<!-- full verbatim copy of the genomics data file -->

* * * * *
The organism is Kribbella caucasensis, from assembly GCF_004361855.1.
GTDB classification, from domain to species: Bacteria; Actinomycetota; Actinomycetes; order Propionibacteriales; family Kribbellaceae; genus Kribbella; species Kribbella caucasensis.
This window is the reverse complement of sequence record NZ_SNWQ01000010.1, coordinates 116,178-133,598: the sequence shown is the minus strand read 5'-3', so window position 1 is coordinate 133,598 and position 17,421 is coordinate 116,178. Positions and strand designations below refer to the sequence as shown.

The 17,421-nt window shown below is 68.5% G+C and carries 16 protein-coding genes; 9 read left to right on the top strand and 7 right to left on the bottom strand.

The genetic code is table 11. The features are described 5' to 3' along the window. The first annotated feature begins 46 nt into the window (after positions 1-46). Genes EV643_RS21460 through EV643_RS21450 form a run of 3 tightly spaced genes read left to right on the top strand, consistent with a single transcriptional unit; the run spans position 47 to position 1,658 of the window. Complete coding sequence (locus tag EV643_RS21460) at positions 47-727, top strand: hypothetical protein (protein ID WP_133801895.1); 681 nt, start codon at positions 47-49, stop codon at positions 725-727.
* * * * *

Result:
The organism is Kribbella caucasensis, from assembly GCF_004361855.1.
GTDB classification, from domain to species: Bacteria; Actinomycetota; Actinomycetes; order Propionibacteriales; family Kribbellaceae; genus Kribbella; species Kribbella caucasensis.
This window is the reverse complement of sequence record NZ_SNWQ01000010.1, coordinates 116,178-133,598: the sequence shown is the minus strand read 5'-3', so window position 1 is coordinate 133,598 and position 17,421 is coordinate 116,178. Positions and strand designations below refer to the sequence as shown.

The 17,421-nt window shown below is 68.5% G+C and carries 16 protein-coding genes; 9 read left to right on the top strand and 7 right to left on the bottom strand.

The genetic code is table 11. The features are described 5' to 3' along the window. The first annotated feature begins 46 nt into the window (after positions 1-46). Genes EV643_RS21460 through EV643_RS21450 form a run of 3 tightly spaced genes read left to right on the top strand, consistent with a single transcriptional unit; the run spans position 47 to position 1,658 of the window. Complete coding sequence (locus tag EV643_RS21460) at positions 47-727, top strand: hypothetical protein (protein ID WP_133801895.1); 681 nt, start codon at positions 47-49, stop codon at positions 725-727.